c) Syria has been under US sanctions for well over 20 years, and has been under international sanctions for quite some time as well--and in general, the bits and bobs required to make a ham radio receiver (unless you're going full-on spark-gap generator) are considered to be "controlled materials" under laws prohibiting sending high-technology devices to Syrians. This would explicitly include any computing equipment capable of use in SDR homebrew or packet radio, a lot of bits in modern and even not-so-modern commercial transceivers, and even stuff like basic ICs that you'd not normally consider to be under munitions laws--it's not like they can order online from Mouser or Digikey or Ham Radio Outlet, because US businesses are prohibited from shipping to Syria or even accepting credit card transactions originating from Syria.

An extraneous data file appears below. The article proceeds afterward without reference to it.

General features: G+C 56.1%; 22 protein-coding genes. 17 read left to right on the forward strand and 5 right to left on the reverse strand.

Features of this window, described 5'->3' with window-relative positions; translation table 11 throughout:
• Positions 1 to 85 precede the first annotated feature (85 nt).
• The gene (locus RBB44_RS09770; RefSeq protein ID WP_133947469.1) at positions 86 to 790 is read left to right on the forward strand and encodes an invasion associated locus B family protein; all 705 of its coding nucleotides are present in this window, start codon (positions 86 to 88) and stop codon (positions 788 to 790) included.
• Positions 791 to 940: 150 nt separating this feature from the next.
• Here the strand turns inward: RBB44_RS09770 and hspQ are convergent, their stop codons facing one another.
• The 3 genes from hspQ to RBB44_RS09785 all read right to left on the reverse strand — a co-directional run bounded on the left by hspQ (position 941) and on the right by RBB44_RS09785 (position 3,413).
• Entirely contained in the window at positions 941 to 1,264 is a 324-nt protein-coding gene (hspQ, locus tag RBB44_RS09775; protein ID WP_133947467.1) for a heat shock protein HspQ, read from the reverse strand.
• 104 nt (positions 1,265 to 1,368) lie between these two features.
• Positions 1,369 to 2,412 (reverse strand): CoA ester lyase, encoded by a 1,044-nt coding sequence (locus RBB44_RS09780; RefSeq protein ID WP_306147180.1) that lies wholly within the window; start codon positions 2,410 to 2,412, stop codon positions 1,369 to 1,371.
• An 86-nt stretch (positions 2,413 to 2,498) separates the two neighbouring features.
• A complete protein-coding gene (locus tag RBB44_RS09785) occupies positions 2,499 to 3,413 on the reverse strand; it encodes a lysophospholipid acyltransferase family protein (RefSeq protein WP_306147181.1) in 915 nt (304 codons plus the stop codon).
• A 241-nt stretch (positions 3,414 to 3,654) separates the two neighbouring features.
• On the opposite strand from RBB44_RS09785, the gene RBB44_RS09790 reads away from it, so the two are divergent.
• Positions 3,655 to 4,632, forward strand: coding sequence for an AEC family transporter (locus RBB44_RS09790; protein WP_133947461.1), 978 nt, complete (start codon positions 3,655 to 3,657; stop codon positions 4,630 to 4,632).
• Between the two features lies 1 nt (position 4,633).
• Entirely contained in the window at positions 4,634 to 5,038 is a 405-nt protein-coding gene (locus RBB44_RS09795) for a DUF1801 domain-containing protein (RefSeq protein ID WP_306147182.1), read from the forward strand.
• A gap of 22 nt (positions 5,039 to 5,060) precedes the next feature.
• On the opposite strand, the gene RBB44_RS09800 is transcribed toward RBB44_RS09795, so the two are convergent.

d) There is a very good shot--just based on how much comms are being locked down in Syria anyways--that even importing the basic material to set up a packet network (much less a mere wifi darknet) may be impossible due to Syrian customs seizing the goods and targeting the person ordering for special interrogation. (When countries well and truly crack down, even carrying in a radio capable of receiving (not transmitting!) international shortwave is considered risky--if you're very lucky, they'll just merely seize the radio and not let you in.)

TL;DR version: Folks forget that amateur radio does not work the same everywhere, and wartime ham radio ops are not necessarily seen in a good light by a host country at war.

03 Dec 2012 06:23 PM